You’ll notice in MacArthur’s statement above also that he wants to make sure that we understand that he believes the atonement is powerful enough to cover the sins of the world if God wanted it to.  He doesn’t use those words but it seems implied by this reader.  He wants us to see how powerful and vast the work of Christ is.  I would agree.  In the cross, we do find God the Son dying for the world and shedding His precious blood for the lost.  If God wanted to, He could indeed reconciled the world through the powerful blood of Jesus.  I have no doubt.  Instead, God calls to lost sinners through His love that He demonstrated on the cross (John 3:16; Romans 5:8-9).  This is not a forced love.  This is not a forced relationship.  This is a loving relationship where the repenting sinner comes to God through His Son to be saved (Romans 2:4).  This is a genuine relationship that God initiated and not man (Ephesians 2:4-6; 1 John 4:10).  But this message, this good news is for the whole world (Luke 2:10-11; 1 John 4:14).

It is true that the atonement is only effective for those who believe.  Christ died for His enemies and He even prayed for His enemies at the cross (Luke 23:34).  MacArthur even acknowledges that Christ is praying for His enemies at this passage and adds:

Some of the fruit of this prayer can be in the salvation of thousands of people in Jerusalem at Pentecost (Acts 2:41).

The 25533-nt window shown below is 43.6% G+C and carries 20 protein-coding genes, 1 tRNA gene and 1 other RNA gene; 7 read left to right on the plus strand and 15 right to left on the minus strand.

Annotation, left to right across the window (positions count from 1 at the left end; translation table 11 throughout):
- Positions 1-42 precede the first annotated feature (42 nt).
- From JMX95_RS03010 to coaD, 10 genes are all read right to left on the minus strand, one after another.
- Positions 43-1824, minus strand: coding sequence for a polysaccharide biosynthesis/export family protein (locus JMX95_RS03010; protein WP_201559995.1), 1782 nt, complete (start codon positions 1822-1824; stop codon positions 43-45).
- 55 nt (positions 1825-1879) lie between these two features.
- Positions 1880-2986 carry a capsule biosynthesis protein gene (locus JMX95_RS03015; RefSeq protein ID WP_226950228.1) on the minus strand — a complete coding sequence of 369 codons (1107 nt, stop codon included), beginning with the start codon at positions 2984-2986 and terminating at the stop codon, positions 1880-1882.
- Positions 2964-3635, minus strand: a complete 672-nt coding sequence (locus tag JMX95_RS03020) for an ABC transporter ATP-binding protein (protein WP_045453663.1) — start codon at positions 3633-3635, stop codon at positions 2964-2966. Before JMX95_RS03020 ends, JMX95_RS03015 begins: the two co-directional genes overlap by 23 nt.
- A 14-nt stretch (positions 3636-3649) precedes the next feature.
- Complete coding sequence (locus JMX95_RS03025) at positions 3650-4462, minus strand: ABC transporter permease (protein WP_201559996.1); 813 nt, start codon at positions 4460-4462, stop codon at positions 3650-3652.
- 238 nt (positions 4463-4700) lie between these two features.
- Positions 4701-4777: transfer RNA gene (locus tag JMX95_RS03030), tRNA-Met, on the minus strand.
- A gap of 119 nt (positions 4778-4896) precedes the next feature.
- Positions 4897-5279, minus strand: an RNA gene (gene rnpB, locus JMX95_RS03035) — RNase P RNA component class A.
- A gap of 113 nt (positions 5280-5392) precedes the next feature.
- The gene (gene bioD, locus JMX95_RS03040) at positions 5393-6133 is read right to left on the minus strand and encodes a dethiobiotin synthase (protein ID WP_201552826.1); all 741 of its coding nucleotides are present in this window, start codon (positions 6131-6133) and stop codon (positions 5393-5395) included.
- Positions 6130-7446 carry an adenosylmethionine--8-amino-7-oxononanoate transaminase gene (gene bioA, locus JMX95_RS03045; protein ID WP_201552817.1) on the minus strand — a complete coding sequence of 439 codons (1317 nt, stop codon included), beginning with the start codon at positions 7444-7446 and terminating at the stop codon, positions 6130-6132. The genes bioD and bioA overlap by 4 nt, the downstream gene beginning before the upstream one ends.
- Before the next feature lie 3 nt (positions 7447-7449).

Notice he adds in his note that “some of the fruit” and not all.  If it is true that Christ is dying only for the elect, why pray for the world?  Why pray for the sinners who are killing Him?  Many Calvinists point to John 17:9 as proof that Jesus does not pray for the world but only for the elect.  Yet MacArthur acknowledges that Luke 23:34 is for the lost.  He also is clear that God heard His prayer and saved some of those who perhaps killed Jesus at Pentecost in Acts 2:41.

Let us be clear here though.  None were saved by Jesus praying for them in Luke 23:34.  They had to appropriate the work of Christ just as we all do through faith.  That Jesus shed His blood saves no one.  Even Calvinists agree with this while insisting that the sins of the elect were placed on the Son.  All agree that we are saved by faith in Jesus (Ephesians 2:8-9).  And even if we allow for Calvinists to believe that faith is a gift given by God to His elect, we must still acknowledge that the wrath of God is against us till we believe.

This would mean two things.  First, those who are in cast into hell are cast into hell because they rejected the sacrifice of the Son of God for their sins.  Do we have passages of Scripture that speak of Christ dying for their sins while they rejected His sacrifice?  Yes e do.  Romans 14:15; 1 Corinthians 8:11; 2 Peter 2:1.  In context all these Scriptures speak of those whom Christ died who may not share in eternal life.  Even MacArthur does acknowledge that 2 Peter 2:1 is referring to false teachers who claimed Christ and so Peter mocks them by saying that they refuse to submit to the Lordship of Christ whom they claimed bought them.

What is clear is that people who go to hell go to hell because of their rejection of God and His truth.  The person is to blame and not God who gave His Son for their reconciliation.  Calvinism would place the blame on God.  God chose to reject sinners even before time began and even if you allow for the sinner’s punishability for their sins, they are sinning because God has predetermined that they be sinners in the first place by His own sovereign will (Romans 9:22-23).  If I were a Calvinist, at this point I would preach hard annihilation since the sinner is in hell tormented day and night forever because God willed that they never be saved in the first place.  Annihilation is at least charitable toward sinners who are being tormented for God’s glory in the first place in the Calvinist view.